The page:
Cheese carver Sarah Kaufmann travels around the country promoting cheese. When she does, she brings with her additional free advance promotion and advertising that attracts customers to the retail outlets selling Wisconsin cheese. She also talks about the benefits of cheese while she carves. Photo By Gloria Hafemeister
Cultivating a market for dairy products
Farmers understand the concept of preparing the field, planting the seed and then cultivating for growth. It takes time and patience before they can see the results.
Directors on the Wisconsin Milk Marketing Board (WMMB) have learned the same is true when it comes to cultivating a market for their products.
During the board’s meeting in Madison on Thursday, Stan Woodworth described how WMMB has been building relationships in response to the many changes in the retail and food service industry.
Woodworth said, “It’s all about building relationships. We’re now starting to capitalize on some of those relationships we have been building over the years.”
Woodworth and other staff members working with channel management explained how they connect the dairy industry with retailers and consumers.
One of the big accomplishments of WMMB as a result of years of building relationships has been the Wisconsin “branding” concept.
Companies are now recognizing that putting the Wisconsin name and logo on their packages is a statement of quality, he illustrates.
WMMB’s FY2011 budget included extra emphasis on promoting cheese for pizza and burgers. This was based on continued market research indicating that about one-fourth of all cheese consumed in the U.S. is eaten on pizza.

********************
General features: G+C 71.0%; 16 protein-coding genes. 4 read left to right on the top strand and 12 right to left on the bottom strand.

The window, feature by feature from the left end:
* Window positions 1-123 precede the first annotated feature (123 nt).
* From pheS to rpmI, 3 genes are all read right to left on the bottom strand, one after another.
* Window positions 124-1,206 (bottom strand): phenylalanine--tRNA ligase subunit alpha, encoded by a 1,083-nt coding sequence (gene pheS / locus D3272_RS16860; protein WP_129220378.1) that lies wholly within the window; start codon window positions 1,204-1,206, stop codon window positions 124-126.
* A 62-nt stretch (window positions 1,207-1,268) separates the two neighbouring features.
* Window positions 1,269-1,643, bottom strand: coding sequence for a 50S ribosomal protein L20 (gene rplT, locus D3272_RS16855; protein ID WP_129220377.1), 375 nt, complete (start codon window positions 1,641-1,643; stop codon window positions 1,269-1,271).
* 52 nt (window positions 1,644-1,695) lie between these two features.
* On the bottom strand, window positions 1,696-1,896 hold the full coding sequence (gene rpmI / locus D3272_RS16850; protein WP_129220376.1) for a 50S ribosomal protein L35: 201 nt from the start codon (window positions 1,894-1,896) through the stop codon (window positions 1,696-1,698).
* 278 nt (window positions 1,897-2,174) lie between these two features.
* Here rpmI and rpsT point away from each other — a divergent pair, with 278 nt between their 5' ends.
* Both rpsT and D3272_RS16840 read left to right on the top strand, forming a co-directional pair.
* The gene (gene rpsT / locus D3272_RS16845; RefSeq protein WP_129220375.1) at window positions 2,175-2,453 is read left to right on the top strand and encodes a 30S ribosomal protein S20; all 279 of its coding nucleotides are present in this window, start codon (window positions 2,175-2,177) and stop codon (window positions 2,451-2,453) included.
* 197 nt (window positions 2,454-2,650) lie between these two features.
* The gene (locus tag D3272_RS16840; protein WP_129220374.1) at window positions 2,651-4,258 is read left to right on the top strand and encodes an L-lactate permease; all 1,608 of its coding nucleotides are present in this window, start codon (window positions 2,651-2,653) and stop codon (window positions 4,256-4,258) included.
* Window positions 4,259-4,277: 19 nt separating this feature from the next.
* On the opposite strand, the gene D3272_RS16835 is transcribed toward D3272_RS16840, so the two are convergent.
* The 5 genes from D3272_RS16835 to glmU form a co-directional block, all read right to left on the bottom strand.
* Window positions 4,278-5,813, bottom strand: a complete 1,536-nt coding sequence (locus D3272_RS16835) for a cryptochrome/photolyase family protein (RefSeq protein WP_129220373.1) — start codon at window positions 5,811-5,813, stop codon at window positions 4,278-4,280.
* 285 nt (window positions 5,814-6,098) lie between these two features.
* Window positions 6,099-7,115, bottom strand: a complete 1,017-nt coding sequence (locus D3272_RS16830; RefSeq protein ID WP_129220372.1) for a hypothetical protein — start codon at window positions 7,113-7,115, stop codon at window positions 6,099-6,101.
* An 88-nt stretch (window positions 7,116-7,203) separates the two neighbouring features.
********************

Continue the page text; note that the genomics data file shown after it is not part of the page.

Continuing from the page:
The current economy has also resulted in more people eating in pizzerias rather than in up-scale restaurants.
Frozen pizza business increasing
The economy has also led to more interest in frozen pizzas and that business has exploded.
WMMB is continuing work with companies like Emil’s Pizza, based in Watertown, and Palermos, from Milwaukee.
Both companies are enjoying increased sales and are committed to using 100 percent Wisconsin cheese and labeling their product accordingly.
As a result of a four-year relationship that was developed with Jack’s Pizza, WMMB is now helping the company launch a new national expansion promotion that features the Wisconsin name and logo on the label.
When WMMB started working with the company they were basically local, but they are now a part of the larger Nestle and they have gone national in their marketing.
Cathy Hart, WMMB’s director of cheese company communications, says Jack’s Pizza started out local and then moved into east coast marketing but now the company has gone nationwide as they develop a relationship with Wal-Mart.
That has meant an 11-percent increase in sales and Wisconsin is benefiting since they continue to use Wisconsin cheese and put that on the label as a statement of quality.
Woodworth further points out, “We’re hoping to continue to develop a long-term relationship with Nestle and their other dairy products as a result of our work with Jack’s Pizza. We’re learning a lot in working with a company like this.”